Yes, that's right. I had this discussion with my team: do we go really different or similar. We actually decided that it wouldn't matter that it's a bit similar and it after all really suits my style. We had other pieces in mind that were actually a bit different from what I usually do but we decided that we wouldn't do it this year. I won't reveal them as I might still use them in the future. When listening to this song - "Breath for Me" - we had an image of water and waves. We also took inspiration from ballet for this program.
A program that also caught a lot of attention is your exhibition program to BTS; we know you're a great fan.
Oh yes, I love that one. I wanted to do this for a while as I have been into them for a while, but I didn't have time before to choreograph it. So it was really nice that after coming back from the World Team Trophy I had the time to do it. During the quarantine I talked a lot to David (Wilson) and we agreed on this specific song and then we created it afterwards.
Did you do parts of the choreography yourself?
Well, the choreography mostly already existed. David and I worked on getting it a little bit more ice-friendly.
We hope to get many opportunities to see it. You unfortunately missed the BTS concert you planned going to last year, due to the pandemic. Any options ahead that you can go to see them live after all?
No, unfortunately not. We finally got a refund for the tickets. I really hope one day the day will come.
It initially would have worked out really well because the concert was scheduled for May, during the off-season. So if there is a tour in fall, there's just no way for me to go.
Let's talk about another hobby of yours: we've seen on your social media that you also play piano?
Well, barely. I was inspired and wanted to learn something around the age of 18. I wish I had started earlier because when you start at a young age you have this natural confidence which I don't have about it now.
I think your skills seem really remarkable considering you started at 18.
Thank you. My sister is actually a piano player and even teaches piano. And I had the opportunity as a kid to be taught by her. But well, after two weeks I decided that I don't like this, and now I really regret it. I asked her to teach me some basic stuff, but I am doing it only as a hobby. I am not going to a concert hall anytime soon. Unfortunately I often don't have enough time to do it. Even when I am at home, I feel like I literally live at the rink. Once home, it's usually rest, sleep, and off we go again.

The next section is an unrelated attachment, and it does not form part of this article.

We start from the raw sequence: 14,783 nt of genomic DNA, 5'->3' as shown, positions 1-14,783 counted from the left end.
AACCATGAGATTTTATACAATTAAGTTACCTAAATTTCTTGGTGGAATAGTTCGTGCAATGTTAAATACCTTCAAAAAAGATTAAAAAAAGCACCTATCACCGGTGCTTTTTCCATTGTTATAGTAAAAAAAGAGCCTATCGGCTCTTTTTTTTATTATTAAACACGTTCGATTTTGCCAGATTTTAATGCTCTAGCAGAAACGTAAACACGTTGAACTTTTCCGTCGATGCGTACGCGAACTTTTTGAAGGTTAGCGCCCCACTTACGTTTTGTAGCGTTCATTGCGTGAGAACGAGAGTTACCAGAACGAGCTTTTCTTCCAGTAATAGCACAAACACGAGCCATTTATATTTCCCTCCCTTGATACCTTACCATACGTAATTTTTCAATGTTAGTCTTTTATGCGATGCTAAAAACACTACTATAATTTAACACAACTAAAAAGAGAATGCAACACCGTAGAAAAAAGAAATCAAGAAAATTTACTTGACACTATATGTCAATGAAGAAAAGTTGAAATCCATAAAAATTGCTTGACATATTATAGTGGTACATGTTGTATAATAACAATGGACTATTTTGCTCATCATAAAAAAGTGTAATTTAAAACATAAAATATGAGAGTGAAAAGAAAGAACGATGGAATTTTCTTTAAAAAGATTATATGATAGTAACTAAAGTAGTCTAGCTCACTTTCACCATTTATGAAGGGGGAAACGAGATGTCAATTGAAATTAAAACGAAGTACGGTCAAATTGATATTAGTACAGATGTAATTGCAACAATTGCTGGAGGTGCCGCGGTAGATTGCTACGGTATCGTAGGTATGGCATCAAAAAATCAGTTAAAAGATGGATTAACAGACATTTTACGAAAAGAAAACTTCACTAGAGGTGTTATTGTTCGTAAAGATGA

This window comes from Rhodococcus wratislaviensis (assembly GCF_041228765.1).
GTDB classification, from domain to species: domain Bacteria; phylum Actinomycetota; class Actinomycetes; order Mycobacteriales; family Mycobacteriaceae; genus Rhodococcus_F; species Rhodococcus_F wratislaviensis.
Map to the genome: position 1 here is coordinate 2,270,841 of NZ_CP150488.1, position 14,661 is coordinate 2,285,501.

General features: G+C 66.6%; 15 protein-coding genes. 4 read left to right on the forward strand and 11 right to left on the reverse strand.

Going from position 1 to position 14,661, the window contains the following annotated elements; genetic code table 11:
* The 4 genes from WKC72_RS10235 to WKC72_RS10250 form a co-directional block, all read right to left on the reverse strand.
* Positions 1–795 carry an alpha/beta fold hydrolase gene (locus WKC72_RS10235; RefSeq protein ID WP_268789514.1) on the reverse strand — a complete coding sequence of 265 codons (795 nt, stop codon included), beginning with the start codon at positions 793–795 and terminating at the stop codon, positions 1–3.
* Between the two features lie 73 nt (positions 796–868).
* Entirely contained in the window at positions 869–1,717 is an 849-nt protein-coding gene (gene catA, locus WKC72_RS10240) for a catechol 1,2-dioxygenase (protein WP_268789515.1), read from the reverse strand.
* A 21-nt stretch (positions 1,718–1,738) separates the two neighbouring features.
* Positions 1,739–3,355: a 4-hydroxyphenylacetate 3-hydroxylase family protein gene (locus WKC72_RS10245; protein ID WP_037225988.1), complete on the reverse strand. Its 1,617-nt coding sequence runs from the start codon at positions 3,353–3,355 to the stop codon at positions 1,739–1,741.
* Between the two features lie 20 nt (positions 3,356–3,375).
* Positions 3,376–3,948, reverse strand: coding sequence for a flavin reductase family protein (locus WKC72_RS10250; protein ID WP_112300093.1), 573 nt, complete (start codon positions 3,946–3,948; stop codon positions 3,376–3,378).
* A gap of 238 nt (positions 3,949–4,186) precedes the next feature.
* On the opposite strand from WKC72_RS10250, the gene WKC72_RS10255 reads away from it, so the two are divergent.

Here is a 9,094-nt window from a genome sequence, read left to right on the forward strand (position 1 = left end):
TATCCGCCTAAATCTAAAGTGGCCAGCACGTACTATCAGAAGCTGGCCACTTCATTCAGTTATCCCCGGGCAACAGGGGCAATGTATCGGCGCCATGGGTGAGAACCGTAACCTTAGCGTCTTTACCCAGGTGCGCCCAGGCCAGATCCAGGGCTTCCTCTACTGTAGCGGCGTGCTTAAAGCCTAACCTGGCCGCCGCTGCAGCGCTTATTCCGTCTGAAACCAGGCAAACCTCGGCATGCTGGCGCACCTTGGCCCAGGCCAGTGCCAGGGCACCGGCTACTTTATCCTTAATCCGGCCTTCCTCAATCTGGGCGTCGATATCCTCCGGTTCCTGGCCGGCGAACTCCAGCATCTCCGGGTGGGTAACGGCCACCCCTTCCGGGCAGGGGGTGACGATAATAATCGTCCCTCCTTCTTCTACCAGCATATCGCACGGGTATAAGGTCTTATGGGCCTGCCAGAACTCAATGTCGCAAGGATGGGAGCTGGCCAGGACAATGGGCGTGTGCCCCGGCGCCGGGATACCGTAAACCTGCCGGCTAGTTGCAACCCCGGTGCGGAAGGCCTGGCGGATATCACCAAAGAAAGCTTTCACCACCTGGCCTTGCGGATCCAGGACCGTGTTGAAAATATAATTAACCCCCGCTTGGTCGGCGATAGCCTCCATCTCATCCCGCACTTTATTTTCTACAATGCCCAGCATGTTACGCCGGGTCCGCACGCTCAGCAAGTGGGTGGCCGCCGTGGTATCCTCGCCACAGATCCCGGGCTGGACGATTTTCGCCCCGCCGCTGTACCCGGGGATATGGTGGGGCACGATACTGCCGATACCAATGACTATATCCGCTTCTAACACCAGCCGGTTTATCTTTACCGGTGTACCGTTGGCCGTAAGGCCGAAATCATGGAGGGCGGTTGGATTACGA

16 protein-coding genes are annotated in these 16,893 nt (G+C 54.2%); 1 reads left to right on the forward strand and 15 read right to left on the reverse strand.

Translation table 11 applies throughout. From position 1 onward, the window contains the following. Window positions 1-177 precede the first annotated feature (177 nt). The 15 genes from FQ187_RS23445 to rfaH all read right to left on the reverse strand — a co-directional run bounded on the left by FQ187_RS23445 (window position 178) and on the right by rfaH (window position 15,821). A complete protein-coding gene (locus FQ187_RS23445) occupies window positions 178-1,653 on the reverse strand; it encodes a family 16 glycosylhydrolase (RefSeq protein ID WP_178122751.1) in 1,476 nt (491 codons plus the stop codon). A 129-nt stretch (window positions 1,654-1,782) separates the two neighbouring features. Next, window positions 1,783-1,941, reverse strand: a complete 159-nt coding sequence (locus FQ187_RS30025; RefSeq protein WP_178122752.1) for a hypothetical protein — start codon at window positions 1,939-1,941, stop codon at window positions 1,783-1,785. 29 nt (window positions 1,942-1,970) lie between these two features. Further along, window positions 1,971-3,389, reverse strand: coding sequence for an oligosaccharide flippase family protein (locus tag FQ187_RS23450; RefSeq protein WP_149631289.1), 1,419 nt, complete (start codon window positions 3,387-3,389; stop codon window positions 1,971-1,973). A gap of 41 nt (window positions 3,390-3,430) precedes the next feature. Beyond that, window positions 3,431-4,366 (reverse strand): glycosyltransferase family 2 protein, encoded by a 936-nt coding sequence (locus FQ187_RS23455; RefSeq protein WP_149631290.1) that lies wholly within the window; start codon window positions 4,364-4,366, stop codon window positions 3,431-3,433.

You are also coaching yourself already, right?
Yes, a little bit. But ever since coronavirus hit, definitely considerably less. I used to coach 10-15 hours a week, it was a good part time job. I needed to work to support my skating. Since then I got more funding possibilities with Skate Canada, so that's been helping a lot to just be able to focus on skating full time. And even if I wanted to coach more, it would be tough now with COVID. There aren't a lot of skaters on a low level that just started skating in Canada right now. But as I said before I really value my rest. If I'd just keep working, working, working I would get burned out. So you really have to come up with a good plan - combining on ice and off ice training.
That sounds reasonable.
Let's finish the interview with a little "This or That". We will start easy and then I will try to be a bit creative for a creative guy.
Tea or coffee?
Tea, I am not a coffee drinker.
Spins or steps?
You are making me choose between my two nemeses. But I am going to say steps, as there is more creative freedom in steps.
Short program or free skate?
Free. Again because there are more creative opportunities objectively. When you look at the draft of a short program: 3 jumps - 45 seconds. 3 spins... that leaves maximum a minute for creativity and the free skate has more room for that.
Winter or summer?
Summer. I wouldn't mind living in California with the sun shine all year.
Winning the Olympics or winning an Oscar for best director?
Winning the Olympics.
Being part of a BTS music video or hitting 1 million subscribers on YouTube?
Uhh, that's a tough one, but I am gonna say music video because that will get me the subs anyways. (laughs)
Skating in ice dance with your girlfriend or doing an all male pairs team with Nam Nguyen?
I have to say ice dance with my girlfriend - sorry, Nam. Basically my girlfriend will kill me if I say anything else, so I have no choice.
Thank you so much, Roman, that was such an enjoyable talk.
Even though the team event didn't got as he had hoped for, we are looking forward to seeing Roman's beautiful programs again during the individual event! And we are overly excited for him that his dream to skate at the Olympic Games came true.